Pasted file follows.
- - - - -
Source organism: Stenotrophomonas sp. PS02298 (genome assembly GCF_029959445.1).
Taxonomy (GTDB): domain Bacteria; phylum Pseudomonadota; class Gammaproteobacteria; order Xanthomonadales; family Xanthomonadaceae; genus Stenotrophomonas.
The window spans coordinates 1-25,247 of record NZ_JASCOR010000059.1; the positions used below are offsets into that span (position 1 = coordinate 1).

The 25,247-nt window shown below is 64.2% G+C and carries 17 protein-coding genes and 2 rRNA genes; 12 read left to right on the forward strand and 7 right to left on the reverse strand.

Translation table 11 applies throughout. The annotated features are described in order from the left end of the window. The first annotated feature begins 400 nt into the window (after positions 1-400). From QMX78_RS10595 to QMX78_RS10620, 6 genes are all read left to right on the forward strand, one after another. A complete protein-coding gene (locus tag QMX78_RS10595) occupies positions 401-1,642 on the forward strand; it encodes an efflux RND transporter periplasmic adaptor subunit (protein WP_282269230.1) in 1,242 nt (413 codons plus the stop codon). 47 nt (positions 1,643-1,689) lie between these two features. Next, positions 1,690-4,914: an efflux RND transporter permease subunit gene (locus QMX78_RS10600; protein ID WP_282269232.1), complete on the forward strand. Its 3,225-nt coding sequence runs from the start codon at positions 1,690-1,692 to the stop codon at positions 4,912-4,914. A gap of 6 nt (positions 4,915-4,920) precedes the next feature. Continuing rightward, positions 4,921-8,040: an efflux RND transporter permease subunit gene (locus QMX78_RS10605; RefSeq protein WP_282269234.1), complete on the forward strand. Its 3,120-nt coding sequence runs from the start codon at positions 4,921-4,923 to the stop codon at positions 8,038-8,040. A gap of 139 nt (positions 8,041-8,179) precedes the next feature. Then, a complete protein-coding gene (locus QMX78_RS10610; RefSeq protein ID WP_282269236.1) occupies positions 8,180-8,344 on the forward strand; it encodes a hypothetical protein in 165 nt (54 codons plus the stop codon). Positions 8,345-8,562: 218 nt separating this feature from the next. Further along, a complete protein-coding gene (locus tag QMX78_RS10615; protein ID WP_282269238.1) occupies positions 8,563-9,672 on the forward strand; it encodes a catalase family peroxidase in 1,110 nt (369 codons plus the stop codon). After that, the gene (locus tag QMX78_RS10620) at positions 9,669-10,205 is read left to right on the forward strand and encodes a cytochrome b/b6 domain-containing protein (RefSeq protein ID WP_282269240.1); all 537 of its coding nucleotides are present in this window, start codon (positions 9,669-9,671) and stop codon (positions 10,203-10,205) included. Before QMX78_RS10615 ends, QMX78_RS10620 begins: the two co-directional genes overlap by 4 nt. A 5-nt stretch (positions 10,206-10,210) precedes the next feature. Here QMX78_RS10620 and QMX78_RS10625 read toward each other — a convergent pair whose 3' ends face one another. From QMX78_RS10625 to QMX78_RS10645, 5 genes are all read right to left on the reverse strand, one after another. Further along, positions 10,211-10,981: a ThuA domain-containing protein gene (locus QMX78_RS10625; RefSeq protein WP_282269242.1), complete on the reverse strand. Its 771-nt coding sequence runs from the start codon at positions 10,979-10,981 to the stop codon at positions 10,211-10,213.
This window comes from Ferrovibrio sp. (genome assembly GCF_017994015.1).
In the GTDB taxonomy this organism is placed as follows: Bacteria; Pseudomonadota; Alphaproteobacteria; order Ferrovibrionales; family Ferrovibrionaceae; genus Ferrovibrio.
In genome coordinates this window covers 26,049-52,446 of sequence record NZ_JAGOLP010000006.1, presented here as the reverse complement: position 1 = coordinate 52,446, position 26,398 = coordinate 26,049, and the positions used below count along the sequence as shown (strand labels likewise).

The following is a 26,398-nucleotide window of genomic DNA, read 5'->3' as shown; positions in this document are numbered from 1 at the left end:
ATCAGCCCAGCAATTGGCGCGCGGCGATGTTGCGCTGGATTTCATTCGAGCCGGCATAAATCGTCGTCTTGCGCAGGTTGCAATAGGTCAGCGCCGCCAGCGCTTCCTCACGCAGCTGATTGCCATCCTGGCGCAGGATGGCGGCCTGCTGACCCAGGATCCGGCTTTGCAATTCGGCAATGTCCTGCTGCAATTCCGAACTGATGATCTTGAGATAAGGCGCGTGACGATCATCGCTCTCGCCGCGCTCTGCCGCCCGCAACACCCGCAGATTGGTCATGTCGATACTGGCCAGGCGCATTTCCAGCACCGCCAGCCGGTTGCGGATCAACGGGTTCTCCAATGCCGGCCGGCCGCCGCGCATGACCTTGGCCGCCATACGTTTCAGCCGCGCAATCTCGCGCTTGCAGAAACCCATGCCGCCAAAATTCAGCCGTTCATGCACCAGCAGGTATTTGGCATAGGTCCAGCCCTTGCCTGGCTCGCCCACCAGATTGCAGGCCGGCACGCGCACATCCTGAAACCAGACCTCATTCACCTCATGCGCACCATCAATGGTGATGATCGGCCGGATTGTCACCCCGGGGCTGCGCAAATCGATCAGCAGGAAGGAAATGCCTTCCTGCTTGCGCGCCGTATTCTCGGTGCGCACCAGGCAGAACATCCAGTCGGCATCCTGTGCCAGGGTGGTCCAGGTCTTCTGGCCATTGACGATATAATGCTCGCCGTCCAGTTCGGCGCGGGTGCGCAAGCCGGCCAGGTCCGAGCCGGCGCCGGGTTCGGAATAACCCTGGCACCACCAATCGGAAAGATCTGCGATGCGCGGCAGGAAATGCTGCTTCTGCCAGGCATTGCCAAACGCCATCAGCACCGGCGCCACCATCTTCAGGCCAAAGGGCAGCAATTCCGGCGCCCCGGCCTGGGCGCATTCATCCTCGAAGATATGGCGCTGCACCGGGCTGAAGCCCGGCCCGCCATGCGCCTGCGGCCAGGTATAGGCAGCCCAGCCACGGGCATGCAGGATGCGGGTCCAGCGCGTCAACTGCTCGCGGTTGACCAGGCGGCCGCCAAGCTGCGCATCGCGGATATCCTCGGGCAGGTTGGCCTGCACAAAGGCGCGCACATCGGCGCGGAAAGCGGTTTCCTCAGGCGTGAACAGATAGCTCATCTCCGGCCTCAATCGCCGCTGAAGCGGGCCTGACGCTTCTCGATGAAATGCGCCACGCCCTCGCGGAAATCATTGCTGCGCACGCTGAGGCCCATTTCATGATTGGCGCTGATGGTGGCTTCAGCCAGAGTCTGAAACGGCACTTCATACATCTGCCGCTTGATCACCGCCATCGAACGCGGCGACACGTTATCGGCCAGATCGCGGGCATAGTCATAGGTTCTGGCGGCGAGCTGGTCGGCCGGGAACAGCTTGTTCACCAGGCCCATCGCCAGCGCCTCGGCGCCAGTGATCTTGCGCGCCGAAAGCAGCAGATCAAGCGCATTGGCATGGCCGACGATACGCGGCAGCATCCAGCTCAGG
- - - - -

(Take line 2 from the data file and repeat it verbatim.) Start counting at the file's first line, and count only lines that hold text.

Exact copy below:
Taxonomy (GTDB): domain Bacteria; phylum Pseudomonadota; class Gammaproteobacteria; order Xanthomonadales; family Xanthomonadaceae; genus Stenotrophomonas.